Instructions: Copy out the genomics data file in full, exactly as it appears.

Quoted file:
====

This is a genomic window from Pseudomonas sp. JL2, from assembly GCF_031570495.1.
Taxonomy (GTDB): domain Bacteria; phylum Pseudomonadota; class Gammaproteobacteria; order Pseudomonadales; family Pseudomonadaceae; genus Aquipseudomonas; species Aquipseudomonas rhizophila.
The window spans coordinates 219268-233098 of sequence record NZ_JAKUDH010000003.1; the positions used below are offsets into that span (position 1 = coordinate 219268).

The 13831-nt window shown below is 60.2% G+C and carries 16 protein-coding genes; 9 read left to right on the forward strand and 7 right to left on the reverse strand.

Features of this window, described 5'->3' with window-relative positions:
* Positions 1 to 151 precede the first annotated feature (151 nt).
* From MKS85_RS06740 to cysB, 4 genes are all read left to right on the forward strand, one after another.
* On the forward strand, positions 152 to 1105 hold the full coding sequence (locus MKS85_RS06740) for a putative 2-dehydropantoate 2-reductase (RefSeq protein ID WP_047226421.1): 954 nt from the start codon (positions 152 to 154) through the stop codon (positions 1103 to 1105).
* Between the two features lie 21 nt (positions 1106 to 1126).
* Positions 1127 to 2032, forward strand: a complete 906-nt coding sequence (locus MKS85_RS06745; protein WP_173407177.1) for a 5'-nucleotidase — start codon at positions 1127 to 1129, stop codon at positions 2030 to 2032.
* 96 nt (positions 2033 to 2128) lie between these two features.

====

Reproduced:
This is a genomic window from Pseudomonas sp. JL2, from assembly GCF_031570495.1.
Taxonomy (GTDB): domain Bacteria; phylum Pseudomonadota; class Gammaproteobacteria; order Pseudomonadales; family Pseudomonadaceae; genus Aquipseudomonas; species Aquipseudomonas rhizophila.
The window spans coordinates 219268-233098 of sequence record NZ_JAKUDH010000003.1; the positions used below are offsets into that span (position 1 = coordinate 219268).

The 13831-nt window shown below is 60.2% G+C and carries 16 protein-coding genes; 9 read left to right on the forward strand and 7 right to left on the reverse strand.

Features of this window, described 5'->3' with window-relative positions:
* Positions 1 to 151 precede the first annotated feature (151 nt).
* From MKS85_RS06740 to cysB, 4 genes are all read left to right on the forward strand, one after another.
* On the forward strand, positions 152 to 1105 hold the full coding sequence (locus MKS85_RS06740) for a putative 2-dehydropantoate 2-reductase (RefSeq protein ID WP_047226421.1): 954 nt from the start codon (positions 152 to 154) through the stop codon (positions 1103 to 1105).
* Between the two features lie 21 nt (positions 1106 to 1126).
* Positions 1127 to 2032, forward strand: a complete 906-nt coding sequence (locus MKS85_RS06745; protein WP_173407177.1) for a 5'-nucleotidase — start codon at positions 1127 to 1129, stop codon at positions 2030 to 2032.
* 96 nt (positions 2033 to 2128) lie between these two features.